Lindsay Singer and Ashley McCall are both third grade teachers at Cesar Chavez Multicultural Academic Center in Chicago. Lindsay teaches mathematics and inquiry. And Ashley is an English language arts bilingual teacher. We sat down to chat about cultural and social-emotional responsive teaching and how race plays into their co-teaching relationship. According to the most recent state report card, Chavez is made up of 90% low-income students and nearly half of students are English language learners.
You can listen to the full audio of the interview below.
What is your motivation behind teaching?
Lindsay: What I realized very early on is that teachers are actually policymakers. So we have the ability to not only change things in our own classrooms, but change things in our districts, change things in our state, and change things for our students. And so I teach because I know that good, qualified teachers who are passionate about what they do, and who are thinking about anti-racism and social justice are going to make big impacts in the classroom.
Ashley: I come from an education background. My mom was a teacher and principal for 20 years, like my two grandmothers. In thinking about [how to make] big change, I often came back to education as just a major lever in people’s lives. And it has been such a key in my own life in terms of how my education experiences have given me access to spaces and to people and to experiences that have completely changed my trajectory.
How do you cultivate this culture where you are driving success for your students, in all of its facets, right, like not just academic success, but we know that students need more than that too, right?
Lindsay: I think that something that Ashley and I both do and find really important is that we’re super responsive to our students. So depending on the students that are in front of us, what we need to do to create a safe learning space is going to look a little different. For example, this year, Ashley and I both realized that our kids were dealing with a lot of stress and anxiety. There’s a lot of changes at home, they’re dealing with grief and loss. And then they’re also dealing with remote learning, this new thing that we’re asking them just to hop into. And so we saw that and we named it and we decided to be flexible. And so we both created units that were focused on processing, strong emotions, like anxiety and stress, and also processing grief and loss.
So from an academic standpoint, we are always thinking about meeting students where they are and creating equitable spaces where students feel like they can make mistakes, where students feel like they can ask good questions where students know that their voice matters. And I feel like when you walk into our classroom, you can kind of almost feel it, you can feel that students feel like this is my space. And this is a space where I know I can learn and grow in whatever way is good is good for me.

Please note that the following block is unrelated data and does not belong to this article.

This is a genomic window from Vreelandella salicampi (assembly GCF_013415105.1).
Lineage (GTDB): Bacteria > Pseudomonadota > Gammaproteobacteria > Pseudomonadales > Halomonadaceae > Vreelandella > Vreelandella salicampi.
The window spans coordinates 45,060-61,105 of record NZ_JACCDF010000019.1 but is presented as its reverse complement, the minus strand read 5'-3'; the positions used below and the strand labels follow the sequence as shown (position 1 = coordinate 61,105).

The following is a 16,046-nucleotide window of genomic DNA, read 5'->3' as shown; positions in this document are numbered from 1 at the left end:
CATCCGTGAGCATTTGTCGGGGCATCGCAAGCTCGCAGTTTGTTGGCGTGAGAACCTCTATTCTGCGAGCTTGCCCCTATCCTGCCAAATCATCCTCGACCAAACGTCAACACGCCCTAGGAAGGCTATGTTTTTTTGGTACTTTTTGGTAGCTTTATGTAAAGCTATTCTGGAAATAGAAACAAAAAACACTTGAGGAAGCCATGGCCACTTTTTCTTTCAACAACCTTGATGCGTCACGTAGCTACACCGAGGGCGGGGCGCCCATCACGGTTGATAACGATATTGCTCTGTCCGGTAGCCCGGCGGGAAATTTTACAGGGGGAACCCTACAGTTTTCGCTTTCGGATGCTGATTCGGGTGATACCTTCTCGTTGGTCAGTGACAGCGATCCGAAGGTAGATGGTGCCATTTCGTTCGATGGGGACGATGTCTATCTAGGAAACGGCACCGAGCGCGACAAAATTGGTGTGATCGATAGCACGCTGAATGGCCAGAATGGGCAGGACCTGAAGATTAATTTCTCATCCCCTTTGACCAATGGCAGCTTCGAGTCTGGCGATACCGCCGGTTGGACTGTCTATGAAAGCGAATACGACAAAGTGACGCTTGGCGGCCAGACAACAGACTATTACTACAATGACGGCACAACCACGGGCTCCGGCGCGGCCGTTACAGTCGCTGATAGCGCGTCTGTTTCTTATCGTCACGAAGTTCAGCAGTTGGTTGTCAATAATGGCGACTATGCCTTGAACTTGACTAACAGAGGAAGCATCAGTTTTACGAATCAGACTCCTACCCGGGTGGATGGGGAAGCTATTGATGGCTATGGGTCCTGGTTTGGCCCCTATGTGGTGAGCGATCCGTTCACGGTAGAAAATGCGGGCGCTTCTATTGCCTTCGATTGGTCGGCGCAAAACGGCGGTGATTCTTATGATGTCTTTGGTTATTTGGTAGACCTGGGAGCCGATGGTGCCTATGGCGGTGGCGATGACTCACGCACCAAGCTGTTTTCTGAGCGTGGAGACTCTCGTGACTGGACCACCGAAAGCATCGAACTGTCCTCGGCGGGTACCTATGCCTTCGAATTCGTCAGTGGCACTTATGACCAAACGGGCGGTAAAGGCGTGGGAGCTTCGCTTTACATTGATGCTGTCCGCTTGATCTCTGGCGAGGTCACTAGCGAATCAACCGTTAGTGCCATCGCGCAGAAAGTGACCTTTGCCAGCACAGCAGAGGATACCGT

There’s been a lot of research about how students tend to be more successful in the classroom when they have teachers that are from the same makeup and background as them. Have you found that to be a challenge in the classroom, and ensuring the success of your students?
Lindsay: So first of all, I think that’s 100% true. We want students to see people that look like them, that speak the same first language as them, [and] that have the same experiences as them. Additionally, we want students to be exposed to new things, right? And so I think that as someone who identifies as white, I have to do a lot of self work to kind of think about my positionality in the classroom. And so one thing that’s really important to me, and I know it’s important to Ashley as well is thinking about our classroom libraries. And also thinking about the books that we teach with.
Students should see themselves in our books first in ways of joy, in ways of excitement and ways that they can relate. We want to make sure that they are connecting with the stories, but then we also want to make sure that they’re seeing a diverse set of characters and a diverse set of experiences.
Ashley: I’m very aware that I do not share the same identity with the majority of my students. And that’s something I have to be mindful of, in order to be an effective teacher. We can’t walk around with this outdated and debunked idea of colorblindness because that doesn’t allow me to be my full self as a teacher. And it certainly doesn’t create a safe and productive space for students to be themselves or even for families to enter into our classrooms, and feel seen and celebrated and prioritized.
I will say that, just because it’s a challenge doesn’t mean it’s a deficit. So I accept the challenge, because the work we do is challenging, but I think that each of us brings our own unique experiences. And that from a professional development space, we’re also actively working to, again, center our students experiences, center their perspectives, create space for them to tell us who they are, while still being who we are, and making sure that we capitalize on what unique experiences we bring, that will help them get where they want to go.